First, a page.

Chris Gehlker wrote:
Awhile back I was asking for help with a unixy way to search the mounted
volumes on my OSX machine for executable files. With help from you all, I
came up with a system call that worked but it was taking over two minutes.
To find all the files on the system means to walk the entire directory
tree, starting at ‘root’. There’s a lot going on behind the scene.
how UNIX has always been. It’s not DOS, CPM, AmigaDOS, Atari DOS, OS/2,
VMS, RT-11, RSTS, …
Note that there’s no user access to the raw file-system information.
If a normal user can read the hard-drive, then they can bypass
all file permissions. Can’t have that, now can we?
(Of course, we can all think up twenty ways to fix it!
My first working version, debug code and all, runs in about 0.2 seconds.
Was that on a freshly booted system?
If you tried it after running a regular ‘find’,
all the information might have been in the buffer cache.
The first time I do a “find /”, it does take a little while.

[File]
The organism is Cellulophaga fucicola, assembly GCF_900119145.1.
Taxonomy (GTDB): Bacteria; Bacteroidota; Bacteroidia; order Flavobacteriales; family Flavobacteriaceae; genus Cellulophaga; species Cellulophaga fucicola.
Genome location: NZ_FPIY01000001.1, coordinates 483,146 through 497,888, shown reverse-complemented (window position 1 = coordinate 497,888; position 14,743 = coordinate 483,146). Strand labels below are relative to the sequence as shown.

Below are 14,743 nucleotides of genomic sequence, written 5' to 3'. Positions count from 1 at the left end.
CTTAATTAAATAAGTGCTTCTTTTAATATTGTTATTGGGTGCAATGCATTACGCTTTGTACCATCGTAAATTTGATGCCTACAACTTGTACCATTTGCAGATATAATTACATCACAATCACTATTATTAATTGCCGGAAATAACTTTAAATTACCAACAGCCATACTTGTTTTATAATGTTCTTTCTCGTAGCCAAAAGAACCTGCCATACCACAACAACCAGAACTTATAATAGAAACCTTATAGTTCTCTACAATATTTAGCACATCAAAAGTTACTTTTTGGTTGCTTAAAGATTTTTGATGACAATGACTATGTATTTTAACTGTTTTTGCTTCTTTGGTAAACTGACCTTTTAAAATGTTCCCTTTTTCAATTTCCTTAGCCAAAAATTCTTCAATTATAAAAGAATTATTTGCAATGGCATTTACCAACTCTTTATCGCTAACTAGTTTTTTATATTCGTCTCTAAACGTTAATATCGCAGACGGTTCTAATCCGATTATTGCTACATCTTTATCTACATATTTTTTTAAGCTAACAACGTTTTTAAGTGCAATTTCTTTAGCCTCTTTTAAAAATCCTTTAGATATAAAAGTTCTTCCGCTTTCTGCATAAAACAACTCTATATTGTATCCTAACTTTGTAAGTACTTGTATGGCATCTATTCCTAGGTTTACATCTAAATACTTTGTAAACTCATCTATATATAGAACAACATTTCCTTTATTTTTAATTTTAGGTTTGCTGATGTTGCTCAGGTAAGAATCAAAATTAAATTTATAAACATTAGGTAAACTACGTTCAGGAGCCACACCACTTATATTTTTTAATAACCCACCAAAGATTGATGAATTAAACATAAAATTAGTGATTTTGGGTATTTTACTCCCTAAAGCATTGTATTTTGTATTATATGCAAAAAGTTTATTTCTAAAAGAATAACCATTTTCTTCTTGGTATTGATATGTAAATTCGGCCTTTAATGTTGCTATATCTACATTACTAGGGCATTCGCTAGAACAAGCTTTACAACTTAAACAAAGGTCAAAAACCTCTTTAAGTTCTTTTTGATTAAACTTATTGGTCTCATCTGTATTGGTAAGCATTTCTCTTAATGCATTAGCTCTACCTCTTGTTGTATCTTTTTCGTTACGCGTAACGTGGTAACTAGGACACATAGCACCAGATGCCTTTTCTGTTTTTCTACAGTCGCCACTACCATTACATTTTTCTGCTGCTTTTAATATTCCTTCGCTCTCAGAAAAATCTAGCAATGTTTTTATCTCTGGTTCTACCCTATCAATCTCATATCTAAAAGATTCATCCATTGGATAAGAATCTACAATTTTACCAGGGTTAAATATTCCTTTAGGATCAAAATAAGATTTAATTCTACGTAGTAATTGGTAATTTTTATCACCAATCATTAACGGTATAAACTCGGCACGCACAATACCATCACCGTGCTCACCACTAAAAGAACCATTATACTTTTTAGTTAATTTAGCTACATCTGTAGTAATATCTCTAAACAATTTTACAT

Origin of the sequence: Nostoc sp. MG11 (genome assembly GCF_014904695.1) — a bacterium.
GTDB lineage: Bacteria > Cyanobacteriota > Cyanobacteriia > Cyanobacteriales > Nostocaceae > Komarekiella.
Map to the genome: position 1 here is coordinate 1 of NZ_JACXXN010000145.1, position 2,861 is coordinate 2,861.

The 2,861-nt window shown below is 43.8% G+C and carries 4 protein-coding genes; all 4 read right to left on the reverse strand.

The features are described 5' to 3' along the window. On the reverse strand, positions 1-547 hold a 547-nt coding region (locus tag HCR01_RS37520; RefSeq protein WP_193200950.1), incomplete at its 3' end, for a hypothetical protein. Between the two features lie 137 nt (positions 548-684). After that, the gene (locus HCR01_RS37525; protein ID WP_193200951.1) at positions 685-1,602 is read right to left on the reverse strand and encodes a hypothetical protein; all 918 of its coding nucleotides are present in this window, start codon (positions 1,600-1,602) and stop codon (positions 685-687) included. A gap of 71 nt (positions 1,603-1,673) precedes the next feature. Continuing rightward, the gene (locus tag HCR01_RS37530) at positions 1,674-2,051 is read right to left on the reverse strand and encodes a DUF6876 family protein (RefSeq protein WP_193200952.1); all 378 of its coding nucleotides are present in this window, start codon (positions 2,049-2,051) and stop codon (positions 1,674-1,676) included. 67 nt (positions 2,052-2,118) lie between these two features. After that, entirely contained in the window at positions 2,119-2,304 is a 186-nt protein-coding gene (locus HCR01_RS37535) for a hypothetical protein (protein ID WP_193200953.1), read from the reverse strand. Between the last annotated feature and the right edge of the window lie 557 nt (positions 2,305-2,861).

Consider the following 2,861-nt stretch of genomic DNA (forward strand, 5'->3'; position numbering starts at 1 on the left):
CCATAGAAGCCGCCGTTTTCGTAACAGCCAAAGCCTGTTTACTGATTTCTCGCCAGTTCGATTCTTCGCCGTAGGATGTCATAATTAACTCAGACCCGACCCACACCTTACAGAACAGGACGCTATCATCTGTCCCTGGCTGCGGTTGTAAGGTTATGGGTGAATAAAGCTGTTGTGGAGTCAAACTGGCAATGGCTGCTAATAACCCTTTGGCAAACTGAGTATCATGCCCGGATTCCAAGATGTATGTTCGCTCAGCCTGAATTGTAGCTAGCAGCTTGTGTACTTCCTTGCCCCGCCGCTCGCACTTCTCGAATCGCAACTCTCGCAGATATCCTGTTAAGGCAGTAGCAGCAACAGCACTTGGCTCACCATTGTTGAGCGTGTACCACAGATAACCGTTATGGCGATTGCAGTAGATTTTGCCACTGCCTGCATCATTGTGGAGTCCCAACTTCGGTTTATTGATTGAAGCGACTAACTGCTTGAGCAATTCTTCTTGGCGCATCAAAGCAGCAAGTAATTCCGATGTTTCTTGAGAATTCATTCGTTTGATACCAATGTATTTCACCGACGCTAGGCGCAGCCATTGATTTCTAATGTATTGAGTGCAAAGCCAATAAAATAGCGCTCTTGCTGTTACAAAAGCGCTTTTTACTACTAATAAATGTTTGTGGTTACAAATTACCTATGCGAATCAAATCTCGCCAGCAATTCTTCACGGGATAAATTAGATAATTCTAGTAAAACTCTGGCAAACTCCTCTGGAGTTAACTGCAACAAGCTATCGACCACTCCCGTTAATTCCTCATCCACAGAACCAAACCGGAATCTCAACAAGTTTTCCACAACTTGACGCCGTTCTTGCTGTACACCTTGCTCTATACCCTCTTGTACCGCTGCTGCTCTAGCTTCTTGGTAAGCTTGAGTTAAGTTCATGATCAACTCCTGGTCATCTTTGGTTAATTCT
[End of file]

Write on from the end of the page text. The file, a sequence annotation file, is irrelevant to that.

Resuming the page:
When I repeat it, it takes about one second
to generate about 110K lines, about 5 MB.
It did the same amount of work walking the directory tree,
but all the directories and disk blocks were in the buffer cache.
Are the unix file inquiry tools just really
slow on Mac OSX or are they slow everywhere?
Specifically, you mean the time to search the entire file-system
structure, enumerating all path names?
Did Unix sacrifice efficiency for portability?
Well, there’s always that trade off, isn’t there?
How often does the typical administrator need a complete
list of files on the system? Both official and user-made?
“find /” isn’t a high-priority event in the life of a system.
My answer to your question: No, I don’t think so.
Even more off thread: old V7 UNIX had some commands called
’icheck’ and ‘ncheck’. They could do cool things like convert
a inode-number to a path name, and generate a list of file-names
and inum’s directly from the file-system image on the disk.
Needed to be root, since it read the disk directly.
Nowadays, with ext2, ufs, fat, Reiser, and other file-systems,
you’d need lots of different versions of those commands.